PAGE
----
Hi Colin, am not so interested in Selmers as such, just that this deal won't come around anytime in the near future as almost everything over here is over priced. So just picking up to use in the.future, and the.way my practice is going, hope my teeth are still there when I feel ready to use it , though I must say I loved the Otto link hr when I tried it as it was really comfortable but too expensive.
Any reason why this selmer one feels cheap in the mouth as compared to the Otto link even though online prices are similar. Shop is reputable so I know it's original
 

Colin the Bear

Well-Known Member
Messages
13,089
I wouldn't call a shop that sold anyone who's been playing for a month an H mouthpiece reputable. It may well be genuine but still useless to you.

If you're buying to sell on fine. Don't open the packaging and stick them on ebay.

The Otto Link was good? But you bought a Selmer because it was cheap....and you're going to buy another selmer, because it's cheap.

If you subtract the price of the two selmers from the price of the Link does that make it more affordable?

I am reminded of an old saying.

"You can't dig a hole in a different place by digging the same hole deeper."
 

Musicrocks

Member
Messages
44
All good, they decided to close permanently today first thing so couldn't even look around. Will hold on till I switch to my tenor next year, still lying in its case at the.moment . Thanks for all the replies
 

jazzdoh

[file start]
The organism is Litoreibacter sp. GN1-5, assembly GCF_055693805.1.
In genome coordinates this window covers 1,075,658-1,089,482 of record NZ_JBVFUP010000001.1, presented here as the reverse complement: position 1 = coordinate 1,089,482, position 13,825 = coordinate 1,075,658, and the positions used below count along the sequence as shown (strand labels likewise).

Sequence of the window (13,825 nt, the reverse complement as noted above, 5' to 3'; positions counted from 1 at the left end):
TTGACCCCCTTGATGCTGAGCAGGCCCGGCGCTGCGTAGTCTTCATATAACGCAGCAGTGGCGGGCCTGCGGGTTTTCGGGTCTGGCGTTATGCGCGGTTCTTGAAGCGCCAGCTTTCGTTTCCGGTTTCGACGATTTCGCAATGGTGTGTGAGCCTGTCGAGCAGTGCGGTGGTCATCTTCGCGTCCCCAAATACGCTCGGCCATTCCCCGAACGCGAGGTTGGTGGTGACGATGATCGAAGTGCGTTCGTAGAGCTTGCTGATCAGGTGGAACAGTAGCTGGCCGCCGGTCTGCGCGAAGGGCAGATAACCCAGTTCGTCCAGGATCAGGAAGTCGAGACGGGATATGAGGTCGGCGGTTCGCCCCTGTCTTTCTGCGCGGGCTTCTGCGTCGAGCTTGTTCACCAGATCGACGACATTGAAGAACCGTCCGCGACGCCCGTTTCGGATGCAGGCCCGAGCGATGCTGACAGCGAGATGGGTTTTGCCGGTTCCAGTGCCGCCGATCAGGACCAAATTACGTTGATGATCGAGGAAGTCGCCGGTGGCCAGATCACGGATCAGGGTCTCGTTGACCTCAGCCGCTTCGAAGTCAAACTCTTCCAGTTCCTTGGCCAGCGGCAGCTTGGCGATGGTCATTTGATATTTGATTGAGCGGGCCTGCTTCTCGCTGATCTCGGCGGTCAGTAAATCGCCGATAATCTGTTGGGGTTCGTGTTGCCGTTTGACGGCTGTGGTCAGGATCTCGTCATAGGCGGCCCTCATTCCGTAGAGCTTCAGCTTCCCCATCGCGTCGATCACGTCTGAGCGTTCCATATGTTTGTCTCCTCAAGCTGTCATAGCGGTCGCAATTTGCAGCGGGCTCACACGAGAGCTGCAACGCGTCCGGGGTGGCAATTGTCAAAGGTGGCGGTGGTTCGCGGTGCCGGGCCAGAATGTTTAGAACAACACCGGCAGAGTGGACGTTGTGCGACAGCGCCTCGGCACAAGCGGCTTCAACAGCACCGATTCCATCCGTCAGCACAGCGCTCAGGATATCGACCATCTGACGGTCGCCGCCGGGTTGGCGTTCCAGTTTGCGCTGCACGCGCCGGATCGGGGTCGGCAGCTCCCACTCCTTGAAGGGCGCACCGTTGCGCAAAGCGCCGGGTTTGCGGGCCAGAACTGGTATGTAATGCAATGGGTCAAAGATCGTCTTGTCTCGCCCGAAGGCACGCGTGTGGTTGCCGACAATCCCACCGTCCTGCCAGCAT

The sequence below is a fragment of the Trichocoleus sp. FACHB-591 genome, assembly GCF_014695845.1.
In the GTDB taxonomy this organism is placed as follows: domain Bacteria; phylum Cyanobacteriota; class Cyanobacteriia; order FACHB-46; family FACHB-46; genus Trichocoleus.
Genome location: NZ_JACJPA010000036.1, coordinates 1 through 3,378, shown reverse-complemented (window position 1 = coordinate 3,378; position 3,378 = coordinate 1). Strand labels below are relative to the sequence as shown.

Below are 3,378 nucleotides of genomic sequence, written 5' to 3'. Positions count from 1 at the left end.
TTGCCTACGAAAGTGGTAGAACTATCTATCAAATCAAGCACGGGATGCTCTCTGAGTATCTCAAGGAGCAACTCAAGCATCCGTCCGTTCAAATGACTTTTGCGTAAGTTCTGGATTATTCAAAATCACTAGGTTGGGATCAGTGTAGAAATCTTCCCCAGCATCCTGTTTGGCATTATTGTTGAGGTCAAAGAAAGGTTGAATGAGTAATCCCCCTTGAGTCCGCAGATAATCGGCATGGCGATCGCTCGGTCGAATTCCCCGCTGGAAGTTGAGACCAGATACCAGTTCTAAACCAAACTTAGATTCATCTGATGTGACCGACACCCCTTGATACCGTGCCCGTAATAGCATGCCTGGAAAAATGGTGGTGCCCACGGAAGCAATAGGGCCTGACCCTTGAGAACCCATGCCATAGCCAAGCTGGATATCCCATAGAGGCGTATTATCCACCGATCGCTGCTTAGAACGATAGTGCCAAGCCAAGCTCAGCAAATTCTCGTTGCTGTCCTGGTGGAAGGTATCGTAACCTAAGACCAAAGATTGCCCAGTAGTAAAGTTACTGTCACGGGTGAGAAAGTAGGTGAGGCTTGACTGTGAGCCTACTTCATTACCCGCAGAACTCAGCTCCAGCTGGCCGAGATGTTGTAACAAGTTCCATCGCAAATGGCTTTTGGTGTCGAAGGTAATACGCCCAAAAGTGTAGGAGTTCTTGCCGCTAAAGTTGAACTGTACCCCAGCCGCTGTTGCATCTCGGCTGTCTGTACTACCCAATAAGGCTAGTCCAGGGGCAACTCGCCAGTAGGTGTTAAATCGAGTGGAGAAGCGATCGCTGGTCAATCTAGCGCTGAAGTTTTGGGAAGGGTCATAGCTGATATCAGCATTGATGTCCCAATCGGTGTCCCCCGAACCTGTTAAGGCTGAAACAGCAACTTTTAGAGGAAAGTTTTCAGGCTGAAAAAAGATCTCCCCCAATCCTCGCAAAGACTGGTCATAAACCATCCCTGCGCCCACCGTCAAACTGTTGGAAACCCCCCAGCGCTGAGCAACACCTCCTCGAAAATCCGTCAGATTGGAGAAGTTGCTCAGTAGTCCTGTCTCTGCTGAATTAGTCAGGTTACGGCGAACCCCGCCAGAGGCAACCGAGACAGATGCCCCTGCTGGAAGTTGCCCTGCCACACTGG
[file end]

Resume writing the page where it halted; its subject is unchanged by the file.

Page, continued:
Well-Known Member
Messages
2,287
For the price you paid for it,just hold onto it for now,well maybe for about 5 years,it is very open for alto but in a few years with a softer reed you might be able to control it.
A pro player friend of mine uses a LAW mpc on alto which is a 105 tip opening but uses softer reeds usually 2s on it, he sounds great on this setup.

Brian
 

TomMapfumo

Well-Known Member
Messages
5,219
Hi Colin/Kev,

Thanks for your replies. I also saw the Soloist E available for a similar price as there is this huge sale on at the moment. Hope they are still available so that I can use that as a step up from my Rico before I jump any higher. Thanks again.

Regards,

Joel
Hi Joel - The Selmer Soloist E is the same size as a Rico B5 (0.080") - it will be a better mouthpiece but should be playable as long as your reeds are soft enough (most beginner mouthpieces are (0.065"). Here is the best mouthpioece comparison chart IMO - http://www.jodyjazz.com/facings.altosax.html

I have one mouthpiece of similar size to the Soloist H (0.102") - a Barkley Pop 8, which is playable with a light 2 reed (I usually use an Alexander Superial or Marca Jazz). Larger tip openings are often a little harder to play in tune and need a well devdeloped embouchure.
 

Colin the Bear